5 Classic Virtual Date Ideas

            For a while in 2020, the world of dating, for the most part, came to a standstill. It moved online, became an old-fashioned dance of getting to know one another, and many people had to figure out ways to entertain themselves when much of the activities were delivered via screen. Now, as in-person dating picks up again, some couples still haven’t left the digital realm, and the virtual dating may continue. For those of us who, like me, met people far away thanks to Tinder Passport virtual is pretty much the only way we can still date thanks to the various border restrictions. And while creativity in dates is all well and good, you can’t go wrong with the classics. Soleil and I have been seeing each other for almost eight months now and have a few dates we fall back on as some of our favorite things to do. If you’re in a similar situation, particularly with a time difference, then maybe these will work for you.

  1. Watch a movie or show together. We’ll start with a real classic here. Not only is this a fun way to either share your favorite films with each other, but also a way to watch new things too. In-person couples spend plenty of time doing this so it’s kind of nice that this is still an option for virtual couples too. Some streaming services, like Disney+ or Netflix, even offer ways for people to sync their screen so you don’t have to countdown and try to time it yourself. The difficulty, for couples in different countries or when you don’t have the same services, is availability. However, if movies are a particular passion of either of yours then it’s a great thing to do together, and talk about too. Soleil and I have watched nine movies together and the finale for WandaVision, and the list is always growing.
  2. Cook the same meal. While other couples can share meals often, it’s harder for those of us in the virtual realm. This date requires a bit more planning but the pay-off is great. Ahead of time, agree on what you’re going to make. It can be a general meal like stir-fry or pasta or a specific recipe. Gather your ingredients and start cooking at about the same time. You won’t be totally in sync, but if you finish around ten minutes of each other then that’s pretty good. It’s really nice to be able to eat a meal you cooked “together” and share what worked and didn’t, and maybe look forward to when you’ll be able to do it in-person. So far, Soleil and I have made fried rice with tofu, ramen, and chocolate chip cookies. The key thing is not to do something overly difficult or time-consuming, or that requires a lot of fancy gadgets. Being able to talk while you’re cooking and pretending you’re doing a competition or Food Network show is the fun part.
  3. Play games. A lot of virtual couples are able to play online MMORPGs together or network through video games. If you’re not too competitive or find a way to work as a team, this can be a fun activity that might show how a person reacts under pressure or stress. Soleil and I aren’t really into those kinds of games overly much, but we do spend a decent amount of time at Board Game Arena. It’s not just your average chess or Yahtzee; there are also more complicated strategy games. I’ve learned to play a lot of new ones, and love getting the upper hand after a few rounds. 7 Wonders Duel is our current favorite and every time we play is a little different, but always a good time. There are more standard games you can play without systems like 20 Questions, Truth or Dare, or downloading apps preloaded with activities (although these are hit or miss for distance).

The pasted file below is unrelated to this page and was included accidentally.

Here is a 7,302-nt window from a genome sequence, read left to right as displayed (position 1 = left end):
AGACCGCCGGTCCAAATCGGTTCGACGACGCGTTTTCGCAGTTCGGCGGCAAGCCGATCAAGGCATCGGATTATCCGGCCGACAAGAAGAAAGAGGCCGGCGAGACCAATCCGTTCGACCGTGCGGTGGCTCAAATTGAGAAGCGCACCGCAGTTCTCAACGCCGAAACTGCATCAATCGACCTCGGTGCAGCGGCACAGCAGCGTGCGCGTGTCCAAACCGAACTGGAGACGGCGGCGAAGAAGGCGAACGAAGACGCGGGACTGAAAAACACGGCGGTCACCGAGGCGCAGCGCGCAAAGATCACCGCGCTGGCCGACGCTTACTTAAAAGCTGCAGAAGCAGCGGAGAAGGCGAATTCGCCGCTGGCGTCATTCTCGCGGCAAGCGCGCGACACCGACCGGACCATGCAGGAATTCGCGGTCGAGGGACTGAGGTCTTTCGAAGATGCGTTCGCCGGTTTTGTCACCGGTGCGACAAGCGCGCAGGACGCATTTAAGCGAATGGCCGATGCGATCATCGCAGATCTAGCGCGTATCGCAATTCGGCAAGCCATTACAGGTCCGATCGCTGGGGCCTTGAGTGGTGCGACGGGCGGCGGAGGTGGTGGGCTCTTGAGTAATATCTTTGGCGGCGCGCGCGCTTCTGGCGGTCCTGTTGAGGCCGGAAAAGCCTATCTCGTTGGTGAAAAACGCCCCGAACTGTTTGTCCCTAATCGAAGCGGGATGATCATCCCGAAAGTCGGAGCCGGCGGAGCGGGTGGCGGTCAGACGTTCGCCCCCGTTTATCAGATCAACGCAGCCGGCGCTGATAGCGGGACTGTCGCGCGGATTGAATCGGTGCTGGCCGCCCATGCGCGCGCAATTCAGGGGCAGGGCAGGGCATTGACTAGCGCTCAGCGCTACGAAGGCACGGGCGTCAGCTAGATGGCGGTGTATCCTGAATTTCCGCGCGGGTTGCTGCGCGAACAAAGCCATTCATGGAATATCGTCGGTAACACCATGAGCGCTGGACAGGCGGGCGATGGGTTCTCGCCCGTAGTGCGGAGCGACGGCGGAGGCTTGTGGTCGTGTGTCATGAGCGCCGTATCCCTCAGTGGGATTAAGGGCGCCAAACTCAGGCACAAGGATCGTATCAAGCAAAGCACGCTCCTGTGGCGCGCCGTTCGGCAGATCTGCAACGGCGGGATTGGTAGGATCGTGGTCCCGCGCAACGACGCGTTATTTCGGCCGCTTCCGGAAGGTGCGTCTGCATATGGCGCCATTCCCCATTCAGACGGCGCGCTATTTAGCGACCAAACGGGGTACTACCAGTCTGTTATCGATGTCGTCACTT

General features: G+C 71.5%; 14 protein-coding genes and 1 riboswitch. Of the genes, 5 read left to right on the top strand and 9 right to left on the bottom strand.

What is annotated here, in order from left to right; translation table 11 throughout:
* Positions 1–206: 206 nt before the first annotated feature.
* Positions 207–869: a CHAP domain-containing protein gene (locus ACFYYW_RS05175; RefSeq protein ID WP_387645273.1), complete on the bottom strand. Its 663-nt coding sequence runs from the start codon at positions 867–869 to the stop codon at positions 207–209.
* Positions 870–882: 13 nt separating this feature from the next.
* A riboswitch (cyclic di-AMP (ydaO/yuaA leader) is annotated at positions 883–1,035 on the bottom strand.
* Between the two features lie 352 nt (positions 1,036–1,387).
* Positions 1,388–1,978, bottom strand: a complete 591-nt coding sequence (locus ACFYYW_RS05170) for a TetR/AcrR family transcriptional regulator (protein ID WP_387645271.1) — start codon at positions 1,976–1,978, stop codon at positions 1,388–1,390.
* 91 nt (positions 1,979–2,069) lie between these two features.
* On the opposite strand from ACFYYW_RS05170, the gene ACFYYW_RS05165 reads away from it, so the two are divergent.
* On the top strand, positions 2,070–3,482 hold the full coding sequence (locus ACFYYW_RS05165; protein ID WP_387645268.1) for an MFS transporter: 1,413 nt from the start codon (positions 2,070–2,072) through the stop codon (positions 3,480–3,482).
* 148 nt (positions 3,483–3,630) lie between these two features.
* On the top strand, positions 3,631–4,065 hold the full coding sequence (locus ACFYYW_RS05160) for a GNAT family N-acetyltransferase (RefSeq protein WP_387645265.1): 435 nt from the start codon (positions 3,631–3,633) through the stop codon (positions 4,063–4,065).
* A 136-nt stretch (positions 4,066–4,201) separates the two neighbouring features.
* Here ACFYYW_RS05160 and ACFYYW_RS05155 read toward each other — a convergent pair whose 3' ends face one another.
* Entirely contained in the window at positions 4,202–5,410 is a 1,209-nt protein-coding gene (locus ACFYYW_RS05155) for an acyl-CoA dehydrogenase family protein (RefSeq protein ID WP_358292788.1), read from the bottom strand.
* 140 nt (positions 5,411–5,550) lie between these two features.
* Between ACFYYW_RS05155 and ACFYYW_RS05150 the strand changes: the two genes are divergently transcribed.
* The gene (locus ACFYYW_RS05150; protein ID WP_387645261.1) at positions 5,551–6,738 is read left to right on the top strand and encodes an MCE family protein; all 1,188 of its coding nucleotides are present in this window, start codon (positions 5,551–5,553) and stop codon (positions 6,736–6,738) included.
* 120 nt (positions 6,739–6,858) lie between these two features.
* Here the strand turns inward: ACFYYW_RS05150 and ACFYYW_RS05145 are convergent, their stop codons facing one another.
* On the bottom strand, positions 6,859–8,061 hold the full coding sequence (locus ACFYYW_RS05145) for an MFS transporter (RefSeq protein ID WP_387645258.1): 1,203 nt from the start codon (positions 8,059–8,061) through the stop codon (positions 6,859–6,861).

4. Make a playlist. This is a ‘date’ that can work whether you’re meeting or not, and the great thing about it is when you listen it’ll remind you of that person. You can decide on a theme, a genre, an artist, a mood, etc. and work together to build it. Alternatively, you can surprise each other with music that reminds you of the other person and listen or talk about it on your dates. Since September, Soleil and I have been building an ‘infinite’ playlist which is now almost twenty hours long because we both love music. It’s also interesting to hear how the emotional tone of the songs has changed over time as we dated. This kind of date is like passing the aux around. You hope the other person has good taste and, if they don’t, you can either make fun of them or learn to live with them.
  5. Have a mini book club. This is a relatively niche date idea but I think it works well for the right people. Similar to the cooking date, plan ahead and both acquire copies of the same book. It can be one of your favorite books, one neither of you has read, or somewhere in between that. Then decide how you’ll read. Will you have finished a few chapters before the date so you can discuss it? Or will you read together during the date? Soleil and I took turns reading chapters out of A Monster Calls to each other, and it reminded me—in all the best ways—of story time when I was younger (probably because he did voices). You can talk about the book, watch a movie adaptation if there is one, and learn more about what each other enjoys—particularly in books.

Those are just five ideas that work in some ways for virtual dates. Other ideas can include hikes, virtual vacations or trips, taking an online class together, giving and opening gifts, etc. I’ve mainly focused on these ones because they work for me and Soleil and are what we enjoy. Luckily, the internet is full of other ideas and it isn’t as hard to be apart as it would have been even ten years ago. Still, for me and all the other the other people who are counting down the days till the distance is a little smaller, I hope these virtual dates are numbered and the in-person ones come sooner rather than later.